A hanging jumper from Martin drew a foul from Kyle Elder. Martin hit both free throws, and Stevens now only trailed by one, 7-6. Instead of backing Murphy into the paint, Lawrence decided to can a short jumper, and Stevens lead for the first time, 8-7. Murphy scored on a tough lay-up around Lawrence to get the Cobblers back ahead 9-8, with 3:20 remaining in the first quarter. Cooper Bowman then hit a nice jumper and Stevens went back up on top, 10-9. Nobody knew it then, but the Raiders would never surrender the lead again.

The first quarter ended with Stevens on top 15-11, but it took a last second three from Mason Archambault to give the Raiders that lead, which gave no indication Stevens had taken control of this game for good.

The second quarter would decide the game, more than that, it would make an emphatic statement, and it was a testament to how tough Stoebner has made this Raider defense, and how persistently they can impose their style of play on any opponent.

The Cobblers did not play badly on the defensive end. They held the Raiders to ten points, really seven, if Will Moore had not repeated what Archambault did at the end of the first quarter, by draining a last second three. That’s tough defense, but the problem was, the Raider defense was much better. How much better? The Cobblers scored exactly zero points in the second quarter. They went into the locker room down, 25- 11.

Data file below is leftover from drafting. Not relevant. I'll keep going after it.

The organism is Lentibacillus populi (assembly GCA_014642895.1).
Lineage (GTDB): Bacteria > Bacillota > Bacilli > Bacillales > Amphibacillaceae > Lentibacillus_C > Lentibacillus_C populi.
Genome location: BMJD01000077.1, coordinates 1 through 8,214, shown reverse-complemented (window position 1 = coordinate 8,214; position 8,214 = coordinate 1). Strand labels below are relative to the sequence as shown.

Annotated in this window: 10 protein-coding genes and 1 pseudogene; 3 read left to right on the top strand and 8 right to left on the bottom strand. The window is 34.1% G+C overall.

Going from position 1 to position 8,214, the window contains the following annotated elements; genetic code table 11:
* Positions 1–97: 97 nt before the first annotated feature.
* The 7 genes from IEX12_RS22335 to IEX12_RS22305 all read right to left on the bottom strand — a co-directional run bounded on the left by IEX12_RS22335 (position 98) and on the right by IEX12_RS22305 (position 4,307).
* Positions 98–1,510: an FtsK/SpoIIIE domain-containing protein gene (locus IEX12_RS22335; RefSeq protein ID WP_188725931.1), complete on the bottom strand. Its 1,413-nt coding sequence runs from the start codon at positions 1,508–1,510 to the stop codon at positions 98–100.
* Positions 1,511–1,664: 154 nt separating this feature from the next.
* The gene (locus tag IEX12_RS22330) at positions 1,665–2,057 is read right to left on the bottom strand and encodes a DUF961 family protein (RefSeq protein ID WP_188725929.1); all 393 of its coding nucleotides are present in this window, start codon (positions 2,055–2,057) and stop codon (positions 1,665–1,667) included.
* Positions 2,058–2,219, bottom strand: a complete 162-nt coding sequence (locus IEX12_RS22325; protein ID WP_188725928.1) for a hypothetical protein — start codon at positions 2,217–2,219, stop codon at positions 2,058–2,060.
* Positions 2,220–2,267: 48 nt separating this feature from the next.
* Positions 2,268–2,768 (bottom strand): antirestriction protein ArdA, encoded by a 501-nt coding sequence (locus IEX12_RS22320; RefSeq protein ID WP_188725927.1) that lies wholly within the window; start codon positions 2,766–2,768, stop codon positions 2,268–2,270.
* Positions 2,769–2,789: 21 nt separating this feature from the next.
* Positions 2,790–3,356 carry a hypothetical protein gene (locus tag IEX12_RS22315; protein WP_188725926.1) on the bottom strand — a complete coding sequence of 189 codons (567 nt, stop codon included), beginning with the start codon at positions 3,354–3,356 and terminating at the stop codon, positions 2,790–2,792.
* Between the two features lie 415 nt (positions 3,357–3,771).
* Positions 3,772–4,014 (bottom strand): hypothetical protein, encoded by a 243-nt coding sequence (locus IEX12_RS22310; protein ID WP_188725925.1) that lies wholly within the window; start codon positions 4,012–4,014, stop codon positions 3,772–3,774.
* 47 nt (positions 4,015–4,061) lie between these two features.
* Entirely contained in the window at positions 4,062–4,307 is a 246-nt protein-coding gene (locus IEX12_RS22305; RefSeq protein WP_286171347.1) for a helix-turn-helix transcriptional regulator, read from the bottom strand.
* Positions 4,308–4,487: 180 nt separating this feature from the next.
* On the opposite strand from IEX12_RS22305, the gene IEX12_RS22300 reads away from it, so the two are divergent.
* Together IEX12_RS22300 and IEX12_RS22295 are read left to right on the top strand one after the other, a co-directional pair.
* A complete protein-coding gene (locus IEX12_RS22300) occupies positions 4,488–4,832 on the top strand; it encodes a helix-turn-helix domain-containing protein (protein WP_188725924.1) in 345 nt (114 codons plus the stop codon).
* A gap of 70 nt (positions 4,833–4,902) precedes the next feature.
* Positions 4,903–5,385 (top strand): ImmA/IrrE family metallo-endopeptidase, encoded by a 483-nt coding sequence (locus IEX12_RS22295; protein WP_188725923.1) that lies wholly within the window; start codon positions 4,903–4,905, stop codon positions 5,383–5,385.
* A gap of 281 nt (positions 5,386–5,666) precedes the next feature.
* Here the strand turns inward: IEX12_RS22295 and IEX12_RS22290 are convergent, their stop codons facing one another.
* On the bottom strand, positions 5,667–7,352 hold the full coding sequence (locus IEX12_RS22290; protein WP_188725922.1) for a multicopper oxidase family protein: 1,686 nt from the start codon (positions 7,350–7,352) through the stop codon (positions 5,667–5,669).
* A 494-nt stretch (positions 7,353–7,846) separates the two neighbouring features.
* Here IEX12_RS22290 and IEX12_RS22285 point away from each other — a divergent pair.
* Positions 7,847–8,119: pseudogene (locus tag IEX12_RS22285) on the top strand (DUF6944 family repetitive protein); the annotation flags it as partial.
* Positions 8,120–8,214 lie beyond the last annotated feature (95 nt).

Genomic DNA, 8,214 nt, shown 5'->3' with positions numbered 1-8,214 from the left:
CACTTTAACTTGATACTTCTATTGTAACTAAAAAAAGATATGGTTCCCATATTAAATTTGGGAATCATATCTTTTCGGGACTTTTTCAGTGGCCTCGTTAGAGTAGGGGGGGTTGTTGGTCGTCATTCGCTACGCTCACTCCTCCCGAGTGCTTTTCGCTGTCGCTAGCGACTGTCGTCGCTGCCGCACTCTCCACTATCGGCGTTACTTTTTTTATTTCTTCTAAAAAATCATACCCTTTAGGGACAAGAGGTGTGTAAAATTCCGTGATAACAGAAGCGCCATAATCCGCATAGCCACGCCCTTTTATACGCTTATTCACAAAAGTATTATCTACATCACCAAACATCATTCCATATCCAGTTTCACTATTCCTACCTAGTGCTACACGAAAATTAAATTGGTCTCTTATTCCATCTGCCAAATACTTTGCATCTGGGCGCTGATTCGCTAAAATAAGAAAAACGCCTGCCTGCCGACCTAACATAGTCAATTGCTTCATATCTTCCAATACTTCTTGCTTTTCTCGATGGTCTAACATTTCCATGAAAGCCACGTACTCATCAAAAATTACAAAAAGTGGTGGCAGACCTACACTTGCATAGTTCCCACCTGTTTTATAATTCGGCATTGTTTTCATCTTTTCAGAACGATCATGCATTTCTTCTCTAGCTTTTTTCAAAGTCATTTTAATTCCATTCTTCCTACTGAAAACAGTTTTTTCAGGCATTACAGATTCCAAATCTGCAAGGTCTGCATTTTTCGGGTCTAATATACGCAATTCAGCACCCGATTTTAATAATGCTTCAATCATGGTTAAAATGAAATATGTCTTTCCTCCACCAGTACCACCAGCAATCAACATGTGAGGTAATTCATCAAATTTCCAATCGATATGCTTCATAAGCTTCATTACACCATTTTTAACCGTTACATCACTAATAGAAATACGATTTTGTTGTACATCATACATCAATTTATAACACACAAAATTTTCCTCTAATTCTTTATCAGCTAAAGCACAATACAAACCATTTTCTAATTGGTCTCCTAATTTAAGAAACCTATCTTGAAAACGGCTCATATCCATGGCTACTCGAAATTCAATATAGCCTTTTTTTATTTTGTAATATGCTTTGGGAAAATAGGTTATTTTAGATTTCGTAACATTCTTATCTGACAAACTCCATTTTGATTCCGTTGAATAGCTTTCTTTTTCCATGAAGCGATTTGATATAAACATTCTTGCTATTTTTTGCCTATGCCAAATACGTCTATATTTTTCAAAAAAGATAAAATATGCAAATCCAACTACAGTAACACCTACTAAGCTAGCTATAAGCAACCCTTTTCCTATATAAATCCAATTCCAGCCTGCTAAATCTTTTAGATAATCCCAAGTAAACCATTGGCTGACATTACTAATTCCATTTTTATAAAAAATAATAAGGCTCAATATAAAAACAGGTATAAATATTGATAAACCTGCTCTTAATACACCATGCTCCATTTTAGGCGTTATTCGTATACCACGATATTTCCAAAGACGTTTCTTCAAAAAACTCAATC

Whatever the respective coaches told their charges over halftime, both teams hit the floor determined to apply it. When the smoke settled on the third quarter, each team had scored 12 points, and if not for that awful second quarter, Central would have only been a bucket down.

Stevens opened the final quarter with an assist from Martin and a 3- pointer from Archambault. This team play would help make the difference, as they more than doubled Central’s team assist total.